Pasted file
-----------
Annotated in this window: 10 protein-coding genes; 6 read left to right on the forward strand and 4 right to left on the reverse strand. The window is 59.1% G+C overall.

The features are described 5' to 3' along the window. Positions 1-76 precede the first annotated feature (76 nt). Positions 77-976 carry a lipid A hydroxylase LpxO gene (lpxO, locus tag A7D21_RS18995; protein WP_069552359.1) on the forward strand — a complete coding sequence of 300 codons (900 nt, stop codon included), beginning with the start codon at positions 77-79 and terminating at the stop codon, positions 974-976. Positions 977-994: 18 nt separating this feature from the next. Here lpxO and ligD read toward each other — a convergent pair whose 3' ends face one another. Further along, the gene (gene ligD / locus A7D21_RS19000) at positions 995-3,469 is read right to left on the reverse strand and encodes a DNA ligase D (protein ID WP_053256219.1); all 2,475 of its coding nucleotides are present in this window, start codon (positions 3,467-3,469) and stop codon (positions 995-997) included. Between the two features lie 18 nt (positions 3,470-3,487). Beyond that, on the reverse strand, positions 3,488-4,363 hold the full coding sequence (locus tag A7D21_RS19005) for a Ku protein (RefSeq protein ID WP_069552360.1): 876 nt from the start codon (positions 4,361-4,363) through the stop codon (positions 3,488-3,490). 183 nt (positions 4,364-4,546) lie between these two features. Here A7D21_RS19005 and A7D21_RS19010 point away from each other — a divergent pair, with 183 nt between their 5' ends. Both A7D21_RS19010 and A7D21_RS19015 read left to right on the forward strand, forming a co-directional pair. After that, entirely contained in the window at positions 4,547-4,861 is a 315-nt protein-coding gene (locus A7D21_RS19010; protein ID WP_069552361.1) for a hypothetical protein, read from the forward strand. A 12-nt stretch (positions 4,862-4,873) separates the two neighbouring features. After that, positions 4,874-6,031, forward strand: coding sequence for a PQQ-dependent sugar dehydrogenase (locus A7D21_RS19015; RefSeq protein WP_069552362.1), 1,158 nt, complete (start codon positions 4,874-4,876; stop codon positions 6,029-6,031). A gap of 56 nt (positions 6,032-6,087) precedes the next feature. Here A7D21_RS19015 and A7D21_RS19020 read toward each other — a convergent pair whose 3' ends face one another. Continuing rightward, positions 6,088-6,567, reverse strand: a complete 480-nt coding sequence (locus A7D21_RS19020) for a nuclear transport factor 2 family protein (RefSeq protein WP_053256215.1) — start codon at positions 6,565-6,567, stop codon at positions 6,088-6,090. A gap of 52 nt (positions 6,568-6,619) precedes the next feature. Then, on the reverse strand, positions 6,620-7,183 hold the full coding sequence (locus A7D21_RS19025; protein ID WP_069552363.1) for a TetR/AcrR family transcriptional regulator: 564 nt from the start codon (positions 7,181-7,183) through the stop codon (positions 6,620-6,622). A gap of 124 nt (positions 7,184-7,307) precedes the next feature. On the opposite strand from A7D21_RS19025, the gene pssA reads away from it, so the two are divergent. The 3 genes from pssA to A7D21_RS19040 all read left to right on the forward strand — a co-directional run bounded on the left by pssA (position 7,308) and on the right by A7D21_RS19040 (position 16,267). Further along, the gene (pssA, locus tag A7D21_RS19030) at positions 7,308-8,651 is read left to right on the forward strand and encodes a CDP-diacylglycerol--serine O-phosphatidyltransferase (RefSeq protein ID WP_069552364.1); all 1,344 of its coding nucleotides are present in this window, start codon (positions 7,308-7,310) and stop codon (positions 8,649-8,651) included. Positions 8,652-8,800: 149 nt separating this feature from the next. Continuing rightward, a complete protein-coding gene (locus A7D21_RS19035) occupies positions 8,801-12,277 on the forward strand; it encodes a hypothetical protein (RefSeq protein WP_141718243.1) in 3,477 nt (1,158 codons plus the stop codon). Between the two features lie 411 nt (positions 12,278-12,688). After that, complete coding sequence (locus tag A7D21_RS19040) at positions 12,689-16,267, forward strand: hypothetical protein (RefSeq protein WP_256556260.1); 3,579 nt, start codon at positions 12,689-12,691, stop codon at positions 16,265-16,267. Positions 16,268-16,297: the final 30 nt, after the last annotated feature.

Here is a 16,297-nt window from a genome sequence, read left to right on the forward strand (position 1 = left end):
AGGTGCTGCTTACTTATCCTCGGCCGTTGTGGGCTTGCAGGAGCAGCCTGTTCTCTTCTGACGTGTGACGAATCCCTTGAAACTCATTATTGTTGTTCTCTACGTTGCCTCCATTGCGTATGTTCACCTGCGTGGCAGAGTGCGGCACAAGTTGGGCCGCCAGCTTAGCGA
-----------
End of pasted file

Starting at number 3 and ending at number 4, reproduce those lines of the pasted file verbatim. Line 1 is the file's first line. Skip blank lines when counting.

Here is a 16,297-nt window from a genome sequence, read left to right on the forward strand (position 1 = left end):
AGGTGCTGCTTACTTATCCTCGGCCGTTGTGGGCTTGCAGGAGCAGCCTGTTCTCTTCTGACGTGTGACGAATCCCTTGAAACTCATTATTGTTGTTCTCTACGTTGCCTCCATTGCGTATGTTCACCTGCGTGGCAGAGTGCGGCACAAGTTGGGCCGCCAGCTTAGCGA